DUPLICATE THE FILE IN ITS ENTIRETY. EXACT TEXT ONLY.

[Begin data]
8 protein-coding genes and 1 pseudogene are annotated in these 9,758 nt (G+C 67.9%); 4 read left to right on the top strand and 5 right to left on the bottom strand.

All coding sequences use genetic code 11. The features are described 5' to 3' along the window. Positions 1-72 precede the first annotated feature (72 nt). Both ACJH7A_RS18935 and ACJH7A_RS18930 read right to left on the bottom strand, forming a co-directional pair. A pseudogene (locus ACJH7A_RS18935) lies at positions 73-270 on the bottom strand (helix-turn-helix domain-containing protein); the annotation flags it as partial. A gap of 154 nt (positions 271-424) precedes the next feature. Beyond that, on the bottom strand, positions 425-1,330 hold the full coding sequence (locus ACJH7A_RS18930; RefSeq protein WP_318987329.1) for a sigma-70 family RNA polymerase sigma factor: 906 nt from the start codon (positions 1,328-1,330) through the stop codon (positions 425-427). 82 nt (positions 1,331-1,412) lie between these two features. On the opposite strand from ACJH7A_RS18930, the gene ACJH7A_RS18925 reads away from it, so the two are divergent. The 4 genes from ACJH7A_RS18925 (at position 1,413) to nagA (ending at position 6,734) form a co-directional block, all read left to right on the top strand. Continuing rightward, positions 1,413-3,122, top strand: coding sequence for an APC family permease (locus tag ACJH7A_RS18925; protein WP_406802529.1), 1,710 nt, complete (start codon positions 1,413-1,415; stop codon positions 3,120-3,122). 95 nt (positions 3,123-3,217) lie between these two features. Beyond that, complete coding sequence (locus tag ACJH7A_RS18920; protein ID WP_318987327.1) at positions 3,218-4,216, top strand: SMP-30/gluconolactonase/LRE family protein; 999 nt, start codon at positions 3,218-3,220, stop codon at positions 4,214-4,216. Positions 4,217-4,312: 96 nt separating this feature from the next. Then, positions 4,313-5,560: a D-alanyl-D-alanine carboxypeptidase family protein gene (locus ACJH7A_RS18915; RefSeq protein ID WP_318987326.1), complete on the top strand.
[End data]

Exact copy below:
8 protein-coding genes and 1 pseudogene are annotated in these 9,758 nt (G+C 67.9%); 4 read left to right on the top strand and 5 right to left on the bottom strand.

All coding sequences use genetic code 11. The features are described 5' to 3' along the window. Positions 1-72 precede the first annotated feature (72 nt). Both ACJH7A_RS18935 and ACJH7A_RS18930 read right to left on the bottom strand, forming a co-directional pair. A pseudogene (locus ACJH7A_RS18935) lies at positions 73-270 on the bottom strand (helix-turn-helix domain-containing protein); the annotation flags it as partial. A gap of 154 nt (positions 271-424) precedes the next feature. Beyond that, on the bottom strand, positions 425-1,330 hold the full coding sequence (locus ACJH7A_RS18930; RefSeq protein WP_318987329.1) for a sigma-70 family RNA polymerase sigma factor: 906 nt from the start codon (positions 1,328-1,330) through the stop codon (positions 425-427). 82 nt (positions 1,331-1,412) lie between these two features. On the opposite strand from ACJH7A_RS18930, the gene ACJH7A_RS18925 reads away from it, so the two are divergent. The 4 genes from ACJH7A_RS18925 (at position 1,413) to nagA (ending at position 6,734) form a co-directional block, all read left to right on the top strand. Continuing rightward, positions 1,413-3,122, top strand: coding sequence for an APC family permease (locus tag ACJH7A_RS18925; protein WP_406802529.1), 1,710 nt, complete (start codon positions 1,413-1,415; stop codon positions 3,120-3,122). 95 nt (positions 3,123-3,217) lie between these two features. Beyond that, complete coding sequence (locus tag ACJH7A_RS18920; protein ID WP_318987327.1) at positions 3,218-4,216, top strand: SMP-30/gluconolactonase/LRE family protein; 999 nt, start codon at positions 3,218-3,220, stop codon at positions 4,214-4,216. Positions 4,217-4,312: 96 nt separating this feature from the next. Then, positions 4,313-5,560: a D-alanyl-D-alanine carboxypeptidase family protein gene (locus ACJH7A_RS18915; RefSeq protein ID WP_318987326.1), complete on the top strand.